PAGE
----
Parents, do you want your kids’ bedrooms to be relaxing oases where they can decompress and escape the academic and social pressures of school? Don’t assume that means muted colors and quiet sanctuary.
Instead, designers say, let the room reflect your child’s personality, even if that involves some more vibrant colors and patterns.
“Many parents find that hot pink walls are better than hot pink hair, right? And it’s only a bucket of paint. Such a space allows kids to be themselves, and that is a calming thing in today’s world,” said interior designer Kelee Katillac, who enjoys designing children’s rooms and runs a studio in Kansas City, Mo.
She and other designers recommend working with kids to create an organized, multifunctional and comfortable bedroom with an interesting color palette.
WHAT’S THE BEDROOM FOR?
A first step to creating a great space for kids is defining what purposes the room must serve, Katillac said. Most kids do more than sleep in their rooms. They play, do homework and entertain friends there. Delineate a place for each of the room’s main functions, she said.
If your children intend to study in their room, supply a desk, chair, and of course good lighting. Create a reading nook for the bookworm. For the kid who likes to have friends over, provide a seating area — even if it’s just cushions and a rug — and have mood lighting or even decorative string lighting.
Defining separate areas helps kids relax because it creates a sense of structure, Katillac said.
FINDING THE RIGHT COLORS
Sometimes subtle colors are best, slight variations in the shades will add layers to any room without over compromising on any one strong color. Keeping things versatile and affordable as they grow. In our house, we use this approach to even the things we decorate with or use for their development such as the hanging height ruler.
Wall color can impact your mood, said Sue Wadden of Sherwin-Williams in Cleveland. She recommends avoiding primary colors in favor of more natural or neutral tones like greens, browns, light grays or soft blues.
“It’s easier on the eye,” she said. “It’s easier on the brain.”
To promote easy clean relaxation, consider using softer or less saturated versions of the bright colors typically used in kids’ rooms, she added. If you’re concerned that your child’s color choices could get too bold, pick several colors you could live with and let them select from those, Wadden suggested.
You can also use other elements to add the pops of color that kids crave. Consider painting a colorful accent wall, or adding a vibrant rug or patterned comforter.
“Bring in brighter tones with secondary pieces,” Wadden said.
BRING IN THEIR INTERESTS
Let your child help choose the room’s theme, said Janet Paik, an editor with the interior decorating website Houzz. “If you want it to feel like their personal sanctuary, it needs to be their own space chosen by them,” she said.
It can be easy and inexpensive to incorporate a favorite hobby, sports team or activity into the room. Decals, bedding, artwork, and accessories can highlight a child’s interests, and are easy to change out as they get older, said Melisa White of Melisa White Interiors in New York.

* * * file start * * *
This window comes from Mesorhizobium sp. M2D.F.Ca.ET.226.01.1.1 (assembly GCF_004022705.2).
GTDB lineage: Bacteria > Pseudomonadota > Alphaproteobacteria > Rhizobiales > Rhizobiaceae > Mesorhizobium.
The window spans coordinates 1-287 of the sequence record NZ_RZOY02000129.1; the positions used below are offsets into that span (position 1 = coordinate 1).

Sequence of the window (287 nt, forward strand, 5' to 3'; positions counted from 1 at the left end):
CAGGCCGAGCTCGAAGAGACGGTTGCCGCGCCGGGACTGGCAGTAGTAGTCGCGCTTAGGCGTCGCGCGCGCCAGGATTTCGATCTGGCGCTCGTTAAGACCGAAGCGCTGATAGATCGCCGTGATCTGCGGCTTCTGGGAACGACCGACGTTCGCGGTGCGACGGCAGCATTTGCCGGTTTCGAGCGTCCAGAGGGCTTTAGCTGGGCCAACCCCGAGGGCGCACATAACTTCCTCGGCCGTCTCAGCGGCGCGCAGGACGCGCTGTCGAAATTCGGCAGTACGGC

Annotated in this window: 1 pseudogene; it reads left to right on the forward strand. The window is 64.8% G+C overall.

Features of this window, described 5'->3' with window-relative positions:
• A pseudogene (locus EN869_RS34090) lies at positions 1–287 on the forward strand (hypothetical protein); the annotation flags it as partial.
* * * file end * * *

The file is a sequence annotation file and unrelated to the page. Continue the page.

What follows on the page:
Writable surfaces such as chalkboard paint or large marker boards also let kids customize their room.
EVERYTHING IN ITS PLACE
Provide bins, shelving, and storage that children can reach to take out and put away their things, White said. Everyone enjoys a tidy clean room if not their entire home to be neat and clean: “Clutter can cause stress and anxiety, although children may not understand that or recognize it,” she said.
An organized clean room will help children relax, agreed Heather Turgeon, co-author of “The Happy Sleeper: The Science-Backed Guide to Helping Your Baby Get a Good Night’s Sleep — Newborn to School Age” (TarcherPerigee, 2014).
“A lot of clutter and toys can keep kids’ minds activated, the same way having an office desk in your clean room or a pile of stressful papers beside your bed might do for you,” said Turgeon, a psychotherapist.
USE WHAT THEY LOVE
Consider including a shelf or bulletin board where kids can display items important to them, she said. When Katillac was working with a teenager who collects shoes, she put in shelving where he could set out some of his favorite pairs. That not only kept things orderly; it created a meaningful vignette in the room.
“Kids are very vocal about the things they like,” Katillac said. “Look at their interests and see if you can turn it into a piece of artwork.”
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Ideally, the room should be media-free at bedtime, Turgeon said.
One of the biggest differences in our house actually is not that hard to replicate – We have created a communal charging station where the entire family charges our electronics in some place other than our individual bedrooms. – Diana Valle
“Have everybody say good night to their devices at least an hour before bedtime,” she said.
If children keep a computer in their room, try to separate it visually from the sleep space with a bookshelf, curtain or another creative design idea.
Most houses have outlets at the bottom of where our night stands would be, but when it comes to our kids room and night time – its important to have a subtle dim night light for them. If you don’t have space in your house for a dedicated charging station, try using one of these round lights by Anpress, they have USB connections so that you can hide the night light behind the stand, making it more subtle and easy on the shut eyes, while providing you clutter free way to keep their iPads or phones charging in their room.
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